While travelling in India, I became fascinated with the variety of patterns in its architecture. Historically, they’re mostly a legacy of the Sultanates and the Mughal Empire, and Islam’s tradition of non-figurative art. But interesting patterns can also be found in Jain, Hindu, Buddhist, Sikh and modern architecture, and also in natural forms.
These galleries collects all the photographs of patterns I took during my visit. I’m releasing these into the public domain. They are far from comprehensive, and others can be found in various places such as Wikimedia Commons.
I try to maintain a healthy attitude to guidebooks. I certainly don’t go for the hardcore traveller’s “I never use them” approach. They have many uses, and do tell you which places are specifically interesting and which aren’t. By ignoring them you end up wasting a lot of time in the less interesting places when there’s something unique and incredible around the corner. On the other hand, I don’t want to be a slave to them, as some of the best experiences are off-piste on crazy, unpredictable journeys.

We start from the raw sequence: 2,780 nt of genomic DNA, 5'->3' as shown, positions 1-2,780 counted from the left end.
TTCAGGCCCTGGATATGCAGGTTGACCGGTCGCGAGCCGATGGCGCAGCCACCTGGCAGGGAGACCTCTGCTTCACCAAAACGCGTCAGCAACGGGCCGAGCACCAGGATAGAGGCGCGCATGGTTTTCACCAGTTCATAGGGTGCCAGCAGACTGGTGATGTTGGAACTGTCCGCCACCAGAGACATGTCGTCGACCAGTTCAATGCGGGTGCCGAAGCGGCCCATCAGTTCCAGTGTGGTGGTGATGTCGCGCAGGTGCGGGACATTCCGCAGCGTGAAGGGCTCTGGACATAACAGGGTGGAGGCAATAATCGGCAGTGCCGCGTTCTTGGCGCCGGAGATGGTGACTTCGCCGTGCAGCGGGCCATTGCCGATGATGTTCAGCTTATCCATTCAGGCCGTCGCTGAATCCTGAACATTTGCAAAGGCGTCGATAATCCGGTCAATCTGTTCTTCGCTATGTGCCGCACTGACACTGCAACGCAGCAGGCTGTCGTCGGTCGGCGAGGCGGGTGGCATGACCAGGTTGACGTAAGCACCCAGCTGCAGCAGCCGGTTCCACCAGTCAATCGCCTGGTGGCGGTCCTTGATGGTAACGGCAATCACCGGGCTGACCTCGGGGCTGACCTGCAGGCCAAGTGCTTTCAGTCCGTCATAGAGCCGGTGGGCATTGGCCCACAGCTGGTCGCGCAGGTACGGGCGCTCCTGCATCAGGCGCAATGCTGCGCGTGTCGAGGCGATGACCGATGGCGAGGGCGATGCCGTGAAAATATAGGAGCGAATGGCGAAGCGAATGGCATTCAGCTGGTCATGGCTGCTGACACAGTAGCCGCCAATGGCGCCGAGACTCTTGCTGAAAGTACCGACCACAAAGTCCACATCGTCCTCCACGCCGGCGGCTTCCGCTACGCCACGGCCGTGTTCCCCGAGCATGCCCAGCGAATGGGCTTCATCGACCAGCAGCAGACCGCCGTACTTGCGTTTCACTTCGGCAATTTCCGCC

The other reason I stopped in Agra, as well as visiting Fatehpur Sikri, was for another day trip, to nearby Mathura. I’d heard from several sources, including Peter Hopkirk‘s book Quest for Kim, that it had a hidden gem of a museum, rarely visited but containing a wealth of ancient sculpture. It’s also mythologically the birthplace of Krishna, eighth incarnation of Vishnu, and has a major temple marking the site.
I wasn’t put off by the fact that Mathura wasn’t mentioned at all in the Rough Guide. Perhaps I should have been.